We work in a quarterly mission structure at GOV.UK. That means that every three months, we take stock of what we’ve been doing and where we’ve got to, taking the opportunity to set new objectives too. But given that it’s hard to make product work fit neatly inside 12-week windows, it’s important to plot your position on your roadmap accurately.
Here’s how I frame what we’ve achieved so far, what’s left to do and what’s next with product teams I manage at GOV.UK, the UK government’s website.
Going over the last quarter
It’s good to summarise everything the team has already achieved; people feel better about their work when they realise it’s working towards something. An easy way to recap recent achievements is to play back the objectives and key results from last quarter and the team’s progress against those.
Remind the team of your previous objective and the pieces of work that contributed to achieving that. Then list out what’s remaining to be done. What’s left to do to reach this milestone we were set? For example, you may need to collect some data, run a test, build a thing or achieve an outcome.
An objective isn’t complete until either the key results have been achieved or you’ve modified them based on what you’ve learned. (And it’s OK to adapt key results to be more realistic throughout the quarter, that’s what lean and agile product development is geared towards!)
Quarterly cycles provide useful checkpoints to remind yourselves where you’ve got to, how it’s contributing to achieving your product strategy, and what’s left to be done before starting the next milestone. Here’s a slide deck I use to frame the work we’ve done and what’s left.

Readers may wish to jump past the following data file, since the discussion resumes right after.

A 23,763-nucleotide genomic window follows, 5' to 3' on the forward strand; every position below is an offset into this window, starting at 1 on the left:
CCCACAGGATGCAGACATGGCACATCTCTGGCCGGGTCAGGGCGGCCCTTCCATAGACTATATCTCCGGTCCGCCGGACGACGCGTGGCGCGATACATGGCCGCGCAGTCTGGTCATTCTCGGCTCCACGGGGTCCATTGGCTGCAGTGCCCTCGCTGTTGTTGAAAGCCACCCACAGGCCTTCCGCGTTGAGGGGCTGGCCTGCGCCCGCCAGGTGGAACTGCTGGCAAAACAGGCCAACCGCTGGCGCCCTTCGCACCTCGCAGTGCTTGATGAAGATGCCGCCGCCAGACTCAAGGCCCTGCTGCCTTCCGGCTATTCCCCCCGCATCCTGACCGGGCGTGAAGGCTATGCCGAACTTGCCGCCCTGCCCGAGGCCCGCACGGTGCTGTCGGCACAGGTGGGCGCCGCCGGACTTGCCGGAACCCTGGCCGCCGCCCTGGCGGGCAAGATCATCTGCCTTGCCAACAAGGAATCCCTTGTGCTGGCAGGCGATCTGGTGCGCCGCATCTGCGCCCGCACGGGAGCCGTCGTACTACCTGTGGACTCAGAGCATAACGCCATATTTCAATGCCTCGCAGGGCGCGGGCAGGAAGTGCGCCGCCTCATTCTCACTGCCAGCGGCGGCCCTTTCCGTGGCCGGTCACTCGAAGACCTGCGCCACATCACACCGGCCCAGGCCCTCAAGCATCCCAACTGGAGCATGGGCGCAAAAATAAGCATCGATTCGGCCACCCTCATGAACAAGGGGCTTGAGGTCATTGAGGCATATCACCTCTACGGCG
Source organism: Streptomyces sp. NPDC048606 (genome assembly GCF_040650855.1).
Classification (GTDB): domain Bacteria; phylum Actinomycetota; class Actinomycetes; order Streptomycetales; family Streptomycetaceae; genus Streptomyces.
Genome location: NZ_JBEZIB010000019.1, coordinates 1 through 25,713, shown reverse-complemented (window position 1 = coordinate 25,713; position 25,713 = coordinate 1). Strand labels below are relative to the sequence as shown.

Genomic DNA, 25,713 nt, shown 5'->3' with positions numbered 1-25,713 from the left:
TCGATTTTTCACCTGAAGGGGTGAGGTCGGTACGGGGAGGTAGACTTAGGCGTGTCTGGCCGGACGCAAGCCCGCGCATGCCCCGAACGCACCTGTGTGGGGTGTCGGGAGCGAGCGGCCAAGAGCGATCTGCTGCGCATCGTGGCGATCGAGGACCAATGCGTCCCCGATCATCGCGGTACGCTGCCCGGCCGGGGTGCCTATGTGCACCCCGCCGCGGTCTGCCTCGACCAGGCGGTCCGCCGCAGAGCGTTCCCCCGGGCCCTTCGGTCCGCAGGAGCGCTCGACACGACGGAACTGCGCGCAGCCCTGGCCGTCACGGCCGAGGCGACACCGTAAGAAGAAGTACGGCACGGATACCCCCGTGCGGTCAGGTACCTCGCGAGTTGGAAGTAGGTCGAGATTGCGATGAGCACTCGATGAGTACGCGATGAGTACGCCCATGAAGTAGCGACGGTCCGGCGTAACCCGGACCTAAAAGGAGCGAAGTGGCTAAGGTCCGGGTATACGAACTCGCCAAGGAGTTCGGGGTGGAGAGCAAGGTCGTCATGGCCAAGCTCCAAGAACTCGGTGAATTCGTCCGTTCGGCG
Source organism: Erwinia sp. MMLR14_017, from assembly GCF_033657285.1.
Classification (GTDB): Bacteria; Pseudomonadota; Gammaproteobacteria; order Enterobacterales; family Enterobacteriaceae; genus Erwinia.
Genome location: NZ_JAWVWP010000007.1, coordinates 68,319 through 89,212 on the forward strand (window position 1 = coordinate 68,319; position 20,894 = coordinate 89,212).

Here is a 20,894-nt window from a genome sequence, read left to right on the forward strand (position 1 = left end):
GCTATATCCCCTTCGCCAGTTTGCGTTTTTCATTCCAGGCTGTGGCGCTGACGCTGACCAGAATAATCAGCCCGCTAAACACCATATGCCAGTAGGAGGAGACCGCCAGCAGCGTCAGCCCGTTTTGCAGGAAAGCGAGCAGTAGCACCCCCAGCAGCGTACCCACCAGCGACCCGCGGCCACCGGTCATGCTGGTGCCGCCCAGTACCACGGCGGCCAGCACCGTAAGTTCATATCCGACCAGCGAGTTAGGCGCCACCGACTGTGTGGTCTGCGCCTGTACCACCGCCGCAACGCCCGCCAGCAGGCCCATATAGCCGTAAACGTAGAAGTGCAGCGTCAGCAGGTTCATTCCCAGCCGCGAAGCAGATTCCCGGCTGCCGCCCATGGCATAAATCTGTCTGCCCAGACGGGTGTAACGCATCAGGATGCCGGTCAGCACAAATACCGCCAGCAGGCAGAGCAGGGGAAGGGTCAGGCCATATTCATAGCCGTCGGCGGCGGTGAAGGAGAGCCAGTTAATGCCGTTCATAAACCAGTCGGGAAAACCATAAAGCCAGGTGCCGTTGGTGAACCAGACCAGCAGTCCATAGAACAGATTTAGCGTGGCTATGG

A brief overview of the next objective
Setting the next objective – what you’re going to do – is simple enough, but laying out why you’re going to do it is harder. And that’s a good thing. This is where your skill as a product manager in setting the vision and upholding users’ needs comes into play. It’s also an opportunity for the team to see how everything they’ve discovered and learned about users will be played back to the organisation and other teams, giving them the opportunity to help shape the narrative.
For the last couple of quarters we’ve been using a mission brief template to frame what we’re going to be doing and why. It’s something our Head of Product, Leanne, put together and I’ve tweaked based on John’s one-pagers. The mission brief describes
- what we’ll be doing, in overview
- the problem we’re solving and who it’s a problem for
- the assumptions we have and unknowns we probably need to uncover
- the biggest challenges we expect to face
- how our work contributes to the goals of the organisation (in this case, the platform GOV.UK)
- the broad phases to our work and associated success criteria
- teams, people and organisations that can help or have input
- how we’re testing hypotheses and measuring outcomes
- any deadlines we’re working to
- how we’ll know when we’re done, and
- what we’d focus on if we only have four weeks
As product manager, I fill in the template and then workshop it with the team – as all the answers are based on work they’ve been doing. Originally the template was very project-oriented but the tweaks have made it feel more lean, like we’re considering the factors that a good product team should hold close. For example, the headings help us focus more on outcomes, testing hypotheses and learning rather than delivering outputs, building solutions and not taking risks.
Try it out. This should give your team shared direction or will at least create the space to develop it.
Our roadmap for GOV.UK Pay has always been open, but we wanted to explore how we might collaborate with users on prioritising things on the roadmap.
It's a change in mindset for leadership to manage outcomes or results, instead of the traditional way of managing effort and output. Here's how I turn 'Build this' into 'Realise that' on GOV.UK at the UK's Government Digital Service.
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